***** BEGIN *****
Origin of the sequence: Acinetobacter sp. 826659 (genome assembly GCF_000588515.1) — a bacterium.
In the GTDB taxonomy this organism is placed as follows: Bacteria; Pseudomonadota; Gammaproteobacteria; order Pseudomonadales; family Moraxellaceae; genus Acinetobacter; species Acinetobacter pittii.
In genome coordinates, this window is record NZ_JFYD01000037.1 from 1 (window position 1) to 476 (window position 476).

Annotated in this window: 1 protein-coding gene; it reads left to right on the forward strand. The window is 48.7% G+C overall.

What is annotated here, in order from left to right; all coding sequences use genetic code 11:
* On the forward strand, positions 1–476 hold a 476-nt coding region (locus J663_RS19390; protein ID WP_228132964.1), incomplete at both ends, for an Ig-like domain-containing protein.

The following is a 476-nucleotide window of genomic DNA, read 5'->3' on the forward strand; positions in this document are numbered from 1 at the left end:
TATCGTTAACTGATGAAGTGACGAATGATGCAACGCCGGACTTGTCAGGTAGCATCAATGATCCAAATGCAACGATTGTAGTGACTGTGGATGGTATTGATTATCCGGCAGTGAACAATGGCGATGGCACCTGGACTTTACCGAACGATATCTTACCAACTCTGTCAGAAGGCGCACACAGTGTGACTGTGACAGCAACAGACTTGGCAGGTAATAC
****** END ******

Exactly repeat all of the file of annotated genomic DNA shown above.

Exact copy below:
Origin of the sequence: Acinetobacter sp. 826659 (genome assembly GCF_000588515.1) — a bacterium.
In the GTDB taxonomy this organism is placed as follows: Bacteria; Pseudomonadota; Gammaproteobacteria; order Pseudomonadales; family Moraxellaceae; genus Acinetobacter; species Acinetobacter pittii.
In genome coordinates, this window is record NZ_JFYD01000037.1 from 1 (window position 1) to 476 (window position 476).

Annotated in this window: 1 protein-coding gene; it reads left to right on the forward strand. The window is 48.7% G+C overall.

What is annotated here, in order from left to right; all coding sequences use genetic code 11:
* On the forward strand, positions 1–476 hold a 476-nt coding region (locus J663_RS19390; protein ID WP_228132964.1), incomplete at both ends, for an Ig-like domain-containing protein.

The following is a 476-nucleotide window of genomic DNA, read 5'->3' on the forward strand; positions in this document are numbered from 1 at the left end:
TATCGTTAACTGATGAAGTGACGAATGATGCAACGCCGGACTTGTCAGGTAGCATCAATGATCCAAATGCAACGATTGTAGTGACTGTGGATGGTATTGATTATCCGGCAGTGAACAATGGCGATGGCACCTGGACTTTACCGAACGATATCTTACCAACTCTGTCAGAAGGCGCACACAGTGTGACTGTGACAGCAACAGACTTGGCAGGTAATAC